Here's What You Need to Remember: If people don’t get their vaccine, then perhaps they don’t need the money all too badly. Talk is cheap; money talks.
But it appears that many Americans aren’t doing their part to get vaccinated against the virus—which could be partly to blame for many people still clamoring to see a fourth or even a fifth round of stimulus checks.
According to White House chief medical adviser Dr. Anthony Fauci, roughly 75 percent to 80 percent of the population needs to get vaccinated in order to achieve herd immunity—which aims to have enough people within a population become immune to a disease, often through vaccination or natural infection, to make its spread unlikely. As a result, the entire community is protected, even those who are not themselves immune, according to Harvard Medical School.
However, the effort to attain herd immunity by this summer seems to be slipping away because a quarter of Americans are refusing to get a COVID-19 vaccine, according to a recent NPR/Marist poll. Moreover, another 5 percent are “undecided” about whether they would get the shot.
Against this backdrop, people have brought up the idea of using stimulus checks as pay incentives to get Americans vaccinated.
One St. Louis Post-Dispatch reader wrote: “Even before the Johnson & Johnson vaccine scare, one in four people refused to get vaccinated. Now those numbers are much higher. Sadly at this point, there’s little that anyone can say to convince many of those stubborn, self-centered refusers to get vaccinated before it mutates into something much worse.”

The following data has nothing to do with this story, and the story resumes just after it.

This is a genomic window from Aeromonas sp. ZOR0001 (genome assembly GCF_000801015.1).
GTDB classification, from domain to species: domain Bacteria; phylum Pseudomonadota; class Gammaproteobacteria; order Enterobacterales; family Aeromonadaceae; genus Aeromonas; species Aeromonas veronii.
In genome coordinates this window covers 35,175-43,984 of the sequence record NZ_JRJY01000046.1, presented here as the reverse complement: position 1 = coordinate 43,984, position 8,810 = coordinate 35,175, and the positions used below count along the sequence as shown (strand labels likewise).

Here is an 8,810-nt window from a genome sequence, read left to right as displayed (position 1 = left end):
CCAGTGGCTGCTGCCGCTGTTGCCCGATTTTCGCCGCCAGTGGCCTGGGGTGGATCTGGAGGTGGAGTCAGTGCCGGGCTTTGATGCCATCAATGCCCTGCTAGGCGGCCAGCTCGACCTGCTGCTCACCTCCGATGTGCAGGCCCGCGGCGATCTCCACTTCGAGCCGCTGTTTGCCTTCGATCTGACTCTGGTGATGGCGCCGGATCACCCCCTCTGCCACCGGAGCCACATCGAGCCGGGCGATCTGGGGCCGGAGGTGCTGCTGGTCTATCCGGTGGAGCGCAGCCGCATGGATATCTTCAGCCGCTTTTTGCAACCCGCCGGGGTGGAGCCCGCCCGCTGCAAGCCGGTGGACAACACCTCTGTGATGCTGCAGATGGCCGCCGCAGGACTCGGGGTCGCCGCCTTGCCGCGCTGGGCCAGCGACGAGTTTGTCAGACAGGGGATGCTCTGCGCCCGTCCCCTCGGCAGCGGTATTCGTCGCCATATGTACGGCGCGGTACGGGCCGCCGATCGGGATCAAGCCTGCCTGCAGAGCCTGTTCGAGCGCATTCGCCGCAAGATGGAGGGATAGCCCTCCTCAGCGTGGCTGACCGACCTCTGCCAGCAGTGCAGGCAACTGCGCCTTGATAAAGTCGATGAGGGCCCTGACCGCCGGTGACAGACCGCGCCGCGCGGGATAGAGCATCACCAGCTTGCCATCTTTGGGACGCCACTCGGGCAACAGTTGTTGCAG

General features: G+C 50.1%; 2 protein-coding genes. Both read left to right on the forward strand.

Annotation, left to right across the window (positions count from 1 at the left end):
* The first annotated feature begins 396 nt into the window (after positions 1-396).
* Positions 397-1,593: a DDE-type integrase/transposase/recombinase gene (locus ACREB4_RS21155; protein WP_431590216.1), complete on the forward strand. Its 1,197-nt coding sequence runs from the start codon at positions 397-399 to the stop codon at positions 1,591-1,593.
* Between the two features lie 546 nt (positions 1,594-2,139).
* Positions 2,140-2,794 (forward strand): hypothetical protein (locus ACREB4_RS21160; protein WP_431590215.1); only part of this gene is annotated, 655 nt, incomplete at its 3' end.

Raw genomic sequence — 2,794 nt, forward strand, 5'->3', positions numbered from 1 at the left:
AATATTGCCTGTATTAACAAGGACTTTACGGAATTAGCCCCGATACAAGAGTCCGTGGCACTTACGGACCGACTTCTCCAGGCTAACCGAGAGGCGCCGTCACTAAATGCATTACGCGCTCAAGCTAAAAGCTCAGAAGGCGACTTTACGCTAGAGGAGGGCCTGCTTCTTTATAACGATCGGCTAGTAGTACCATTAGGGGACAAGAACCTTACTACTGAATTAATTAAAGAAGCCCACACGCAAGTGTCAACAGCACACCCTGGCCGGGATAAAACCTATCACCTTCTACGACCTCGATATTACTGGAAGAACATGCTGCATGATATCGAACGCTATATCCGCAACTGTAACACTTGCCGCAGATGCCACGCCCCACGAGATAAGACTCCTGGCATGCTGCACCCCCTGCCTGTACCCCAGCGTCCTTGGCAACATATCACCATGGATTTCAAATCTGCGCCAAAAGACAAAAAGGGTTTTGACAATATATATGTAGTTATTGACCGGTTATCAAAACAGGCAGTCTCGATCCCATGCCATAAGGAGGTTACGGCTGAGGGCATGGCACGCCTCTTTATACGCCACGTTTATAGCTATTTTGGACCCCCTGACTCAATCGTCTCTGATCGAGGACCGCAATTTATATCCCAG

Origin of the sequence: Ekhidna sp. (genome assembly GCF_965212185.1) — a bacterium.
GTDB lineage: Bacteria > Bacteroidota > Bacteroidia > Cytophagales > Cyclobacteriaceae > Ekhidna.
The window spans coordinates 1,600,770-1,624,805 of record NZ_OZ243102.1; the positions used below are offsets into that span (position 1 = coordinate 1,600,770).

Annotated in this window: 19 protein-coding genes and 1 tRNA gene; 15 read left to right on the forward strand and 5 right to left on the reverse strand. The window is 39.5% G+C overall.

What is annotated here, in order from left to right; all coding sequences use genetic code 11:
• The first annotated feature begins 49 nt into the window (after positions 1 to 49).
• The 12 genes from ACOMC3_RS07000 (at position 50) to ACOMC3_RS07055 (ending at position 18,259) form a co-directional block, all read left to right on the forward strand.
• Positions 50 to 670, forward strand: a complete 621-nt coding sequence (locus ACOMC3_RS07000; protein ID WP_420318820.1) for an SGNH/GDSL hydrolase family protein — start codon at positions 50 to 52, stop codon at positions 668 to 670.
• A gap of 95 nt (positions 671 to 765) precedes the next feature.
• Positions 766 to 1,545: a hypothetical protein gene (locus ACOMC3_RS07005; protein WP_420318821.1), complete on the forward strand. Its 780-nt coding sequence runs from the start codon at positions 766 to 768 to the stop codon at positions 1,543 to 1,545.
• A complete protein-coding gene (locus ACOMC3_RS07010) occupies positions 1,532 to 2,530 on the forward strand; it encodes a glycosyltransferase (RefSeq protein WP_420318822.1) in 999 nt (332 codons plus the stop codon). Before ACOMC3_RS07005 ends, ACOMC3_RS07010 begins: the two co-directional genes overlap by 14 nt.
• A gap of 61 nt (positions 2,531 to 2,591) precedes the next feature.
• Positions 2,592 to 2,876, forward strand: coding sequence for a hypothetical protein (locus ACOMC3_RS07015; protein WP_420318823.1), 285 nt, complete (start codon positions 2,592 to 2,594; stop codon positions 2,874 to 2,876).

He continued: “This could have been so easy, without resorting to making it mandatory. Our government simply should have made a very small requirement in order to receive our $600 and $1,400 stimulus checks. If people don’t get their vaccine, then perhaps they don’t need the money all too badly. Talk is cheap; money talks. It could have been just that easy, but it’s too late now. Our government blew it big time.”
Some Washington lawmakers have also chimed in with similar sentiments. For example, Rep. Steve Stivers has admitted that he would be willing to make vaccination a requirement before receiving stimulus checks.
“It’s so important that we build herd immunity as soon as we can. While I am not for giving a $1,400 stimulus check for anything, I’d be willing to sign off on a stimulus check of $1,400 for people who take the vaccine,” he said in an interview on Yahoo Finance Live.
“And I hope the administration will look at that option because we actually buy something with our $1,400 and that’s herd immunity.”
Also, companies like Target, Trader Joe’s, and Dollar General are part of a large list of U.S. businesses that offer pay incentives to hourly employees to receive a vaccine.
“Taking care of our team has been at the heart of every decision we’ve made since the coronavirus started, and this point in the pandemic is no different,” Melissa Kremer, Target’s chief human resources officer, said in a blog post.
“As more vaccines become available, especially for frontline and essential workers, we’ll help our team members across the country get the information and access they need. As we have for the past year, we’ll continue to invest in our team’s pay and benefits so they can take care of themselves, each other, and our guests.”
Ethen Kim Lieser is a Minneapolis-based Science and Tech Editor who has held posts at Google, The Korea Herald, Lincoln Journal Star, AsianWeek, and Arirang TV. Follow or contact him on LinkedIn. This article first appeared earlier this year.